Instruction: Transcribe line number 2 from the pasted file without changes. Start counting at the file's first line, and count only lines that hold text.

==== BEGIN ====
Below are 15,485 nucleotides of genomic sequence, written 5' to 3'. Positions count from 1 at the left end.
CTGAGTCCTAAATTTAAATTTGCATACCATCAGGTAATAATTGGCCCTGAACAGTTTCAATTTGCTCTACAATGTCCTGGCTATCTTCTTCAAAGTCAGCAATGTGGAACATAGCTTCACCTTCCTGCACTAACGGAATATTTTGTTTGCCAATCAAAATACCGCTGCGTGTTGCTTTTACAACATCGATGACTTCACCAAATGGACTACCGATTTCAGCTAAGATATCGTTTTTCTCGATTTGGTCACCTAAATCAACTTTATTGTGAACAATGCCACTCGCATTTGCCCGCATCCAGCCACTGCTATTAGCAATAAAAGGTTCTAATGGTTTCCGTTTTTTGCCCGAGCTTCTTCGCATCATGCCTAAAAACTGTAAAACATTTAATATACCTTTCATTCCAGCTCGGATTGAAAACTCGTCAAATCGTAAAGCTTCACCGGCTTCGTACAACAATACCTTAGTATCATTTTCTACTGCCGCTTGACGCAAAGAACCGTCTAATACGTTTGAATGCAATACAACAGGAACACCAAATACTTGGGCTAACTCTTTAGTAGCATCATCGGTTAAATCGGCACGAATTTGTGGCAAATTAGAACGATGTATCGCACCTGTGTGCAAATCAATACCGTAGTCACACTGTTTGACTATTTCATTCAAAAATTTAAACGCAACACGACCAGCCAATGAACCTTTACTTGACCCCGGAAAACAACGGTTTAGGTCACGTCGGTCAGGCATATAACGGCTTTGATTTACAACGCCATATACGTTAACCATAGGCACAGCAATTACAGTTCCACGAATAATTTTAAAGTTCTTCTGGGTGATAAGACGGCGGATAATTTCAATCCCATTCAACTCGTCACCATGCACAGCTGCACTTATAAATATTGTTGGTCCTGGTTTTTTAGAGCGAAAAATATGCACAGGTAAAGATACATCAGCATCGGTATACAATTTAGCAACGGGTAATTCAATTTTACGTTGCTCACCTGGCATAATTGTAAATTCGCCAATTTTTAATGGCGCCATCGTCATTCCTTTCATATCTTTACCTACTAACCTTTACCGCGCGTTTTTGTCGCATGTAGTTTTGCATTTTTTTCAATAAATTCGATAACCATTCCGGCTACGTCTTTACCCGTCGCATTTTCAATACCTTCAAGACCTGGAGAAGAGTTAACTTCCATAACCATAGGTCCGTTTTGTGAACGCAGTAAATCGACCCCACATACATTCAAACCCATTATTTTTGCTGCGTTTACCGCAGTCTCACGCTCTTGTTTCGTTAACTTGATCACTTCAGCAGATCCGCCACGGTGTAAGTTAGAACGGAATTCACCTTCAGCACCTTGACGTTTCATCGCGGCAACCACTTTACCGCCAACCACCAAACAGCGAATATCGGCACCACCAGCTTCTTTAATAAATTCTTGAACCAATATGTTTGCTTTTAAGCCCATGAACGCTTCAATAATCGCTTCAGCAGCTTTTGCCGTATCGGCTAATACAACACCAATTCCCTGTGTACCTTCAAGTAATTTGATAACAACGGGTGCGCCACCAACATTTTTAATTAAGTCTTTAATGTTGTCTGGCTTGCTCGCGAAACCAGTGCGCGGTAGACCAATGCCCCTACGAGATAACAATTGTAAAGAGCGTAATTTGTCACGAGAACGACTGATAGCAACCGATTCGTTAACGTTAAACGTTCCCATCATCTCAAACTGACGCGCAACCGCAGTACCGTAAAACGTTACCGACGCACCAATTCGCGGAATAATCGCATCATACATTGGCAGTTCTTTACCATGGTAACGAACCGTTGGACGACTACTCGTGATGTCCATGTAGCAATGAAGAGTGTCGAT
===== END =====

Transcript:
CTGAGTCCTAAATTTAAATTTGCATACCATCAGGTAATAATTGGCCCTGAACAGTTTCAATTTGCTCTACAATGTCCTGGCTATCTTCTTCAAAGTCAGCAATGTGGAACATAGCTTCACCTTCCTGCACTAACGGAATATTTTGTTTGCCAATCAAAATACCGCTGCGTGTTGCTTTTACAACATCGATGACTTCACCAAATGGACTACCGATTTCAGCTAAGATATCGTTTTTCTCGATTTGGTCACCTAAATCAACTTTATTGTGAACAATGCCACTCGCATTTGCCCGCATCCAGCCACTGCTATTAGCAATAAAAGGTTCTAATGGTTTCCGTTTTTTGCCCGAGCTTCTTCGCATCATGCCTAAAAACTGTAAAACATTTAATATACCTTTCATTCCAGCTCGGATTGAAAACTCGTCAAATCGTAAAGCTTCACCGGCTTCGTACAACAATACCTTAGTATCATTTTCTACTGCCGCTTGACGCAAAGAACCGTCTAATACGTTTGAATGCAATACAACAGGAACACCAAATACTTGGGCTAACTCTTTAGTAGCATCATCGGTTAAATCGGCACGAATTTGTGGCAAATTAGAACGATGTATCGCACCTGTGTGCAAATCAATACCGTAGTCACACTGTTTGACTATTTCATTCAAAAATTTAAACGCAACACGACCAGCCAATGAACCTTTACTTGACCCCGGAAAACAACGGTTTAGGTCACGTCGGTCAGGCATATAACGGCTTTGATTTACAACGCCATATACGTTAACCATAGGCACAGCAATTACAGTTCCACGAATAATTTTAAAGTTCTTCTGGGTGATAAGACGGCGGATAATTTCAATCCCATTCAACTCGTCACCATGCACAGCTGCACTTATAAATATTGTTGGTCCTGGTTTTTTAGAGCGAAAAATATGCACAGGTAAAGATACATCAGCATCGGTATACAATTTAGCAACGGGTAATTCAATTTTACGTTGCTCACCTGGCATAATTGTAAATTCGCCAATTTTTAATGGCGCCATCGTCATTCCTTTCATATCTTTACCTACTAACCTTTACCGCGCGTTTTTGTCGCATGTAGTTTTGCATTTTTTTCAATAAATTCGATAACCATTCCGGCTACGTCTTTACCCGTCGCATTTTCAATACCTTCAAGACCTGGAGAAGAGTTAACTTCCATAACCATAGGTCCGTTTTGTGAACGCAGTAAATCGACCCCACATACATTCAAACCCATTATTTTTGCTGCGTTTACCGCAGTCTCACGCTCTTGTTTCGTTAACTTGATCACTTCAGCAGATCCGCCACGGTGTAAGTTAGAACGGAATTCACCTTCAGCACCTTGACGTTTCATCGCGGCAACCACTTTACCGCCAACCACCAAACAGCGAATATCGGCACCACCAGCTTCTTTAATAAATTCTTGAACCAATATGTTTGCTTTTAAGCCCATGAACGCTTCAATAATCGCTTCAGCAGCTTTTGCCGTATCGGCTAATACAACACCAATTCCCTGTGTACCTTCAAGTAATTTGATAACAACGGGTGCGCCACCAACATTTTTAATTAAGTCTTTAATGTTGTCTGGCTTGCTCGCGAAACCAGTGCGCGGTAGACCAATGCCCCTACGAGATAACAATTGTAAAGAGCGTAATTTGTCACGAGAACGACTGATAGCAACCGATTCGTTAACGTTAAACGTTCCCATCATCTCAAACTGACGCGCAACCGCAGTACCGTAAAACGTTACCGACGCACCAATTCGCGGAATAATCGCATCATACATTGGCAGTTCTTTACCATGGTAACGAACCGTTGGACGACTACTCGTGATGTCCATGTAGCAATGAAGAGTGTCGAT